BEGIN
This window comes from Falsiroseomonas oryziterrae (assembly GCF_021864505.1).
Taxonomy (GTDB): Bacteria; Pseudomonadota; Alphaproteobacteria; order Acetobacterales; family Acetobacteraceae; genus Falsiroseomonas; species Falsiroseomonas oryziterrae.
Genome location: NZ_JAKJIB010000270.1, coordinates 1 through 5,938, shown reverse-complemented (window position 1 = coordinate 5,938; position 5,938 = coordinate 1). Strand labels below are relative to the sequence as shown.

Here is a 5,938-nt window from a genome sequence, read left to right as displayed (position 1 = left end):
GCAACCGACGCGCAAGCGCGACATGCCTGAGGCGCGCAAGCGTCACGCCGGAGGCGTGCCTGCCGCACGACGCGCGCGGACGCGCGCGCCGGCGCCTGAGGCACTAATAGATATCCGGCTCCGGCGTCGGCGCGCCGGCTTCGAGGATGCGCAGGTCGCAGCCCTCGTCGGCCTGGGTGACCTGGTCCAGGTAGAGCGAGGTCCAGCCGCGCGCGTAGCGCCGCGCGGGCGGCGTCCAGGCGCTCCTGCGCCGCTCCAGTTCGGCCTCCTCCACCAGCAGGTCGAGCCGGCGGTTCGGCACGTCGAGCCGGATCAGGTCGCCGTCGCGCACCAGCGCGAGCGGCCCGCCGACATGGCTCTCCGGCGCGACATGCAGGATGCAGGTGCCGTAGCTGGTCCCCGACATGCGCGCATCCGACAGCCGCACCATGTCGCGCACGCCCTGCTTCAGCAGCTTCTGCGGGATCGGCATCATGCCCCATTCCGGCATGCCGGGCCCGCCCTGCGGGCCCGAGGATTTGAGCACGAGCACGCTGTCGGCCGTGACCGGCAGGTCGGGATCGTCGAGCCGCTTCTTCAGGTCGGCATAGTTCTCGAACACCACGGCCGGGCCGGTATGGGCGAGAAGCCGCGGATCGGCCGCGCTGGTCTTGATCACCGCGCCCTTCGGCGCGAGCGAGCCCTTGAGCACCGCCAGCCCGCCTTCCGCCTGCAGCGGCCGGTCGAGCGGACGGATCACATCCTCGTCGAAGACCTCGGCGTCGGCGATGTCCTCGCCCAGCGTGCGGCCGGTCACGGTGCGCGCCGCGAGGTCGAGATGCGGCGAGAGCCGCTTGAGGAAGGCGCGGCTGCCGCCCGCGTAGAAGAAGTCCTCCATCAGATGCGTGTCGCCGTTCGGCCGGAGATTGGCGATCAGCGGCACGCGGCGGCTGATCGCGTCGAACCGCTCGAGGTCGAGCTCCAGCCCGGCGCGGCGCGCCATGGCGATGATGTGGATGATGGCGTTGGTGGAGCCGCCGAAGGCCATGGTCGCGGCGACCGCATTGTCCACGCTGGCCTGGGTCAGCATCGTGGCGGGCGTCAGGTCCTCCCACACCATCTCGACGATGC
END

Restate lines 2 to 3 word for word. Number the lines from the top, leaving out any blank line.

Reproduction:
Taxonomy (GTDB): Bacteria; Pseudomonadota; Alphaproteobacteria; order Acetobacterales; family Acetobacteraceae; genus Falsiroseomonas; species Falsiroseomonas oryziterrae.
Genome location: NZ_JAKJIB010000270.1, coordinates 1 through 5,938, shown reverse-complemented (window position 1 = coordinate 5,938; position 5,938 = coordinate 1). Strand labels below are relative to the sequence as shown.